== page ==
Mortgage rates jump to 15-year high

Mortgage rates continue their rapid rise, with the average rate on a 30-year fix hitting the highest level since July 2007 this week.

Freddie Mac says a 30-year mortgage now averages 6.7%. This is the sixth consecutive week that rates have risen. A year ago, 30-year rates averaged 3.01%. Thirty-year rates have risen more than one full percentage point in the past month, and have more than doubled since the first of the year.

A 15-year fixed-rate mortgage is approaching 6% now, averaging 5.96% this week. A year ago, 15-year rates averaged 2.88%. The average rate on a five-year adjustable-rate mortgage rose to 5.3% this week, almost double what it was a year ago.

While average rates are the headlining number, borrowers won’t necessarily face rates that high.

“Our survey indicates that the range of weekly rate quotes for the 30-year fixed-rate mortgage has more than doubled over the last year,” said Freddie Mac chief economist Sam Khater.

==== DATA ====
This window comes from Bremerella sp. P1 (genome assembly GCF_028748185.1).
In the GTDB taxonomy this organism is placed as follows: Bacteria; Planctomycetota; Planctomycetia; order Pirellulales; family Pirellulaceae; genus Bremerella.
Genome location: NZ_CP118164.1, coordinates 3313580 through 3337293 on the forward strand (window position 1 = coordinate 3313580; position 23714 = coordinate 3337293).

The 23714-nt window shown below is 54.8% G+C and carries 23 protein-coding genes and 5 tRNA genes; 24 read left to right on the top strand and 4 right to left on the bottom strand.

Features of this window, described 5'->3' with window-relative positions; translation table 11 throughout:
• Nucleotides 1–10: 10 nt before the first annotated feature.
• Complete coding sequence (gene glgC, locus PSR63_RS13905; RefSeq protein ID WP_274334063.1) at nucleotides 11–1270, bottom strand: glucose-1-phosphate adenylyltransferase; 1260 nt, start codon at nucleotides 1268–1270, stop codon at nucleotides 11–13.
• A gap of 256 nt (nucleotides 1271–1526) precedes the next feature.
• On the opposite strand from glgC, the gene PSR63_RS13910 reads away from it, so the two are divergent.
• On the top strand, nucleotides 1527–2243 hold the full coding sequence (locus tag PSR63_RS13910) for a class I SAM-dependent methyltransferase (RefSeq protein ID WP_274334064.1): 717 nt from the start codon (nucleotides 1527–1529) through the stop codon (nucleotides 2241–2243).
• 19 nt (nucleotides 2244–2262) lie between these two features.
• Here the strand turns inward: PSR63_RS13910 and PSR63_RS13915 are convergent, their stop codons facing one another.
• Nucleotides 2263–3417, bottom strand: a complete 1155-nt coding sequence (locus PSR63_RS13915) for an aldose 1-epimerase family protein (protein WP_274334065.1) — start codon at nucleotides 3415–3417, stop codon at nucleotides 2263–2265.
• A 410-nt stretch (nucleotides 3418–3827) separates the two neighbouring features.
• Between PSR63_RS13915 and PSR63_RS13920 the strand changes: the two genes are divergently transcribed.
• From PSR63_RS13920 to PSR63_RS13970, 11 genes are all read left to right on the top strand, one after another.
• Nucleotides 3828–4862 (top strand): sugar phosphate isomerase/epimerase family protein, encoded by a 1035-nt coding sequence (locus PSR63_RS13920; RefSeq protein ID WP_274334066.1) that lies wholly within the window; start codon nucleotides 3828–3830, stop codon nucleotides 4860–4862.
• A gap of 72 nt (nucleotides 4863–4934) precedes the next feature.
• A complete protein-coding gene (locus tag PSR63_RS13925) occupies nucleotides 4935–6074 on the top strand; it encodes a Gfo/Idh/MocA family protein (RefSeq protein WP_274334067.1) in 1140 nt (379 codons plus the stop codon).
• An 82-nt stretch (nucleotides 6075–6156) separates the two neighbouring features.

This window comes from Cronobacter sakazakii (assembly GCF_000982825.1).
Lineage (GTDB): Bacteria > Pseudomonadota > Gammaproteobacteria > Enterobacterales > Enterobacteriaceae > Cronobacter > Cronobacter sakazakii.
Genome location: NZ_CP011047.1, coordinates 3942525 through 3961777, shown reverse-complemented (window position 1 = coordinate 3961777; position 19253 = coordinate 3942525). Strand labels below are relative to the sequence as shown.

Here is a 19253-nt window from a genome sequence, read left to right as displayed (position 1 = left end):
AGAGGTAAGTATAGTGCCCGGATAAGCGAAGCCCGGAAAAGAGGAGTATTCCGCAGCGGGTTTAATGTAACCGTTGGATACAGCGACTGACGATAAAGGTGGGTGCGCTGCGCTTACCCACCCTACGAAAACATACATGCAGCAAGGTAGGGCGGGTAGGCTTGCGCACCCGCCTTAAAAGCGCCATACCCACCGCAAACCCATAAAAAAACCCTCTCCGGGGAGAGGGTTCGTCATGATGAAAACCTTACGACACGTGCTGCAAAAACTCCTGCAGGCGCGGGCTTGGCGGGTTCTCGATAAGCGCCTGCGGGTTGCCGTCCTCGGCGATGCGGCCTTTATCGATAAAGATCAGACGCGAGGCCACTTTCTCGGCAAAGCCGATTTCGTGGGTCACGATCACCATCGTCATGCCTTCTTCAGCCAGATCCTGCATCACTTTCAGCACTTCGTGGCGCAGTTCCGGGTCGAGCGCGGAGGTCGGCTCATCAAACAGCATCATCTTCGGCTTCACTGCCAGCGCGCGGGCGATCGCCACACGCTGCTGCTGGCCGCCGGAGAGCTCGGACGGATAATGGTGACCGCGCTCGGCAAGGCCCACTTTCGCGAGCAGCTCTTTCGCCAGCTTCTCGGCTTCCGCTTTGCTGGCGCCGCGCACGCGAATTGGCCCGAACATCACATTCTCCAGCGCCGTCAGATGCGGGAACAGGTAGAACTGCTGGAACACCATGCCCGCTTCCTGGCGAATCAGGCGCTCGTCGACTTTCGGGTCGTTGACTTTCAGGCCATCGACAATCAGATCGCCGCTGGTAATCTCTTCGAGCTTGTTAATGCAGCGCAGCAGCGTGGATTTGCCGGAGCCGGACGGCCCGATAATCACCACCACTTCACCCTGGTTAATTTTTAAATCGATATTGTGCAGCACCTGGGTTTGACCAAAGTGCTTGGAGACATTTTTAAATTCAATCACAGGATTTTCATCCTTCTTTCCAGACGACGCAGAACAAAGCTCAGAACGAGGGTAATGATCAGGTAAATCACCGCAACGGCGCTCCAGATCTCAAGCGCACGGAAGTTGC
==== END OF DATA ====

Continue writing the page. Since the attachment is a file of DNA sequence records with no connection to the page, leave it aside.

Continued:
“The large dispersion in rates means it has become even more important for homebuyers to shop around with different lenders,” he said.

Higher rates have sidelined buyers and refinancing activity by existing homeowners. These pullbacks mean lenders are competing for fewer borrowers, and are more willing to compete on rates.

Jeff Clabaugh

Jeff Clabaugh has spent 20 years covering the Washington region's economy and financial markets for WTOP as part of a partnership with the Washington Business Journal, and officially joined the WTOP newsroom staff in January 2016.

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